Sir: Permit me to ask a small space in your valuable journal, the great medium of having grievances redressed, to a circumstance I witnessed yesterday. At half past 5 o’clock, on my way to Westland row station, my attention was attracted to a crowd of people on Baggot street bridge, and of course I went to see the object. Judge of my disgust on beholding a young man, sometimes at one end of the arch and then at the other, swimming, and making himself in every way as disgusting as he could. Were I to put my poor brute of a dog into the canal in all probability I would be summoned; yet a brute of a human being gets off scot free. I looked around in every direction, and the oft-repeated remark rose to my mind: “Where are the police?” Not one was to be seen. I am, sir, your obedient servant. W.F.
There are, alas, no details of the disgusting behaviour. Perhaps W F was disturbed by the very fact that someone was swimming in the Grand Canal: it supplied drinking water to the city via the basins at James’s Street (up to 1869) and Portobello (to 1870), as did the Royal on the north side via a basin at Blessington Street, seemingly at least until the 1890s. Six years earlier, when the Dublin Waterworks Bill was being discussed by a Select Committee of the House of Commons, a list of the disadvantages of the canal water supply included dung and bilge water from boats and the use of the canal for swimming by both dogs and “persons”.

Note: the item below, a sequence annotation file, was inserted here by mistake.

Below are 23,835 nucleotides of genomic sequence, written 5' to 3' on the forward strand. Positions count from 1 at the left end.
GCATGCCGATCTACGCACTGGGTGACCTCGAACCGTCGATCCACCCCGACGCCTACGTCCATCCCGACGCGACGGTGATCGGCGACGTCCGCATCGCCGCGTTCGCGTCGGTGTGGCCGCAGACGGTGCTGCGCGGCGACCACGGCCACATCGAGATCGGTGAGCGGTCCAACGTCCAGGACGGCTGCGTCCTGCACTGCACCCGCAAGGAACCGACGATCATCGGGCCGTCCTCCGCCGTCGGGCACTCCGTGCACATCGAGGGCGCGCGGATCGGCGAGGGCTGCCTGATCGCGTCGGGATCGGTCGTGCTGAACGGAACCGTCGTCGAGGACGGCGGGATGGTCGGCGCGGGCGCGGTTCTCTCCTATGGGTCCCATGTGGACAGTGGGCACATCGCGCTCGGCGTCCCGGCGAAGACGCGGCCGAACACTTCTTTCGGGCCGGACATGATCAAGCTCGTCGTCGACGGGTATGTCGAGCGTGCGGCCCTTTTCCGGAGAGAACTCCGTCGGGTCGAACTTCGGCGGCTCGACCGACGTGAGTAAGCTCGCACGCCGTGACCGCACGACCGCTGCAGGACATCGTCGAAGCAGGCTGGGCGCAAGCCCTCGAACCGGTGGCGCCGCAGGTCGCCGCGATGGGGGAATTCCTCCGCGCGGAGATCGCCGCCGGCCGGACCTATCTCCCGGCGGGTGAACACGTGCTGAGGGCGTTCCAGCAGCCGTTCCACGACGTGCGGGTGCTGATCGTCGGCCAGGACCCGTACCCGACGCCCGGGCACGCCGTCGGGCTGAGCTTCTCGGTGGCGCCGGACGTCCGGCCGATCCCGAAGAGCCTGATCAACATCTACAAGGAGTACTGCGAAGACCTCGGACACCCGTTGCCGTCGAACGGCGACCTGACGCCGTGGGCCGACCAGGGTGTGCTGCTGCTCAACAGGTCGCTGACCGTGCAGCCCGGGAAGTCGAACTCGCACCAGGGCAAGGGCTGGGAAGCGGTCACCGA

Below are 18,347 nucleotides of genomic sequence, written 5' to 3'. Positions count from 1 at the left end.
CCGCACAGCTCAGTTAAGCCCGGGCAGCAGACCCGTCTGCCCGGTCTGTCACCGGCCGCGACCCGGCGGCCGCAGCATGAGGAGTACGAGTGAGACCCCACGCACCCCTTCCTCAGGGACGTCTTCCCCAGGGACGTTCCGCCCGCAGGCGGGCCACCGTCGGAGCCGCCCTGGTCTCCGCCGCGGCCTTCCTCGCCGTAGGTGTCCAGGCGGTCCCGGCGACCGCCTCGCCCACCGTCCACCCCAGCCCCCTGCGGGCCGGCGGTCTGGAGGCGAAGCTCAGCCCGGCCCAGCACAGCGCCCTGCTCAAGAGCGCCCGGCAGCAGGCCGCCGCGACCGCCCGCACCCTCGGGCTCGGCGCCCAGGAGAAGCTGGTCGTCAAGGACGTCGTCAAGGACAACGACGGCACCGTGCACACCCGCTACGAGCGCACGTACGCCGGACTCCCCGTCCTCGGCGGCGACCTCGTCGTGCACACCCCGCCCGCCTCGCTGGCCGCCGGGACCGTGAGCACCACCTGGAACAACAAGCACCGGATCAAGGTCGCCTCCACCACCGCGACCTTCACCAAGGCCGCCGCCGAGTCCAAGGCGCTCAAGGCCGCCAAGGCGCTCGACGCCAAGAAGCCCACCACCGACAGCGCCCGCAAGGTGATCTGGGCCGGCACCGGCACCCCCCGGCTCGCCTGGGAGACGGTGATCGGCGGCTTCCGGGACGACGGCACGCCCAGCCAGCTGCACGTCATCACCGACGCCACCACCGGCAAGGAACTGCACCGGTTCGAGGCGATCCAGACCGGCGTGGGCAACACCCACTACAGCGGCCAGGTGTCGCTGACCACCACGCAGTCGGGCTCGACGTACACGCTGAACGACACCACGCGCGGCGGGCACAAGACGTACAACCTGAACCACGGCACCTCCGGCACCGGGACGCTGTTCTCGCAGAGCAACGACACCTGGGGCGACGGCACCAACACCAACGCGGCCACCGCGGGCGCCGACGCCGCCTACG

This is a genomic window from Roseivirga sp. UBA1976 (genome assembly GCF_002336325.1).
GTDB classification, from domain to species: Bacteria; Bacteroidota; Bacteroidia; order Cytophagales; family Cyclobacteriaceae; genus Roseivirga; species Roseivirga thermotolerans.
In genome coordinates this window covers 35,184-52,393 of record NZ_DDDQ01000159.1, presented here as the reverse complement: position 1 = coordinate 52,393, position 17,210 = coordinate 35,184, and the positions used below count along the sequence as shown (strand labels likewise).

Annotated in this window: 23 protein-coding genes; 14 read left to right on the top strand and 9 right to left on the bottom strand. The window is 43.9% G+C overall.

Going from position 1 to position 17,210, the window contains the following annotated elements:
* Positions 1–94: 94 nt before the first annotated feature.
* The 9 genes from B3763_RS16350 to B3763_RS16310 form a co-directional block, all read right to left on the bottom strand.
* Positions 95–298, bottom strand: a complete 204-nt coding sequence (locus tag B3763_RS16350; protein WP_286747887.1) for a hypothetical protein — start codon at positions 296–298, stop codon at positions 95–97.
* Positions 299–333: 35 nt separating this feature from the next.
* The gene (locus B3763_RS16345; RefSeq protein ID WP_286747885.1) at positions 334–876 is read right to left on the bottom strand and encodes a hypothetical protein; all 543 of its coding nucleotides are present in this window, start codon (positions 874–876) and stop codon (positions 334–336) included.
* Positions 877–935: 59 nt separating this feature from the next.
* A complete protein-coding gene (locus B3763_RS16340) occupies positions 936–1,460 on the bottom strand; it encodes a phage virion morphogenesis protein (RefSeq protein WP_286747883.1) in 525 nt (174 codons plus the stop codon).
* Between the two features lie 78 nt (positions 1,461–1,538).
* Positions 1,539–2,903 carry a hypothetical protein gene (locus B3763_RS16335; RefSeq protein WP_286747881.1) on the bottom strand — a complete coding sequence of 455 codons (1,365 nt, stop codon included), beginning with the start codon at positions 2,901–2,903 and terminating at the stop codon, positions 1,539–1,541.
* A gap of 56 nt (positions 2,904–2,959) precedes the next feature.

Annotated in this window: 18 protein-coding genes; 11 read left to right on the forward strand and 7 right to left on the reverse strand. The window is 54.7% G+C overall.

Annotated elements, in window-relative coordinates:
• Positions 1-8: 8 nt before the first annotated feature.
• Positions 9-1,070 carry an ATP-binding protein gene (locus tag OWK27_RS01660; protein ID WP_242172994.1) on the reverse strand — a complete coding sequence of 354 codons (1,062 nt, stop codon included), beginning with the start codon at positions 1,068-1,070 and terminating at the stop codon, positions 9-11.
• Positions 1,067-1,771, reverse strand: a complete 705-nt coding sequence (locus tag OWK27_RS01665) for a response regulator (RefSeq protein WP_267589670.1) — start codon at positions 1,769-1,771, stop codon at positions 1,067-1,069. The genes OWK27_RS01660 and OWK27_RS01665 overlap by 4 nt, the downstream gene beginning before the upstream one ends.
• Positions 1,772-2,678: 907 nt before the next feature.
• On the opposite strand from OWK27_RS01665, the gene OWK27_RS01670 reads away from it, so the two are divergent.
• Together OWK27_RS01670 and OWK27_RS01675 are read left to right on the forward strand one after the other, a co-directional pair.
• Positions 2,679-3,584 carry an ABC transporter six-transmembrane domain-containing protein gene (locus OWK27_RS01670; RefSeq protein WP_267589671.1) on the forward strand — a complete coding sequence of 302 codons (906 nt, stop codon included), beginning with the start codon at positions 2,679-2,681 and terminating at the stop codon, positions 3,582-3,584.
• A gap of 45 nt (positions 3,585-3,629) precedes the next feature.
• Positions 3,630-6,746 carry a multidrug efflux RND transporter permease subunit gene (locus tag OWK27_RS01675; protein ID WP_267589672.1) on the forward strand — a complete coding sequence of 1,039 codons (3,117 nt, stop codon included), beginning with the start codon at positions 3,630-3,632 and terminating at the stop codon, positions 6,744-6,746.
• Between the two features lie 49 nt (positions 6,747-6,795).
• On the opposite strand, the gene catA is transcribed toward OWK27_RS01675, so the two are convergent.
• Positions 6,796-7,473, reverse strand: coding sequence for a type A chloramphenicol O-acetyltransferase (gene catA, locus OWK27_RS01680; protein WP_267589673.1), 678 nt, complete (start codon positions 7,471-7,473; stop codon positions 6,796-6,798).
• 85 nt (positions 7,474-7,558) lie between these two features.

Or perhaps the swimmer was naked: for many years (male) canal swimmers swam unclothed. In May 1910 Scrutator (who should perhaps have averted his gaze) complained to the editor: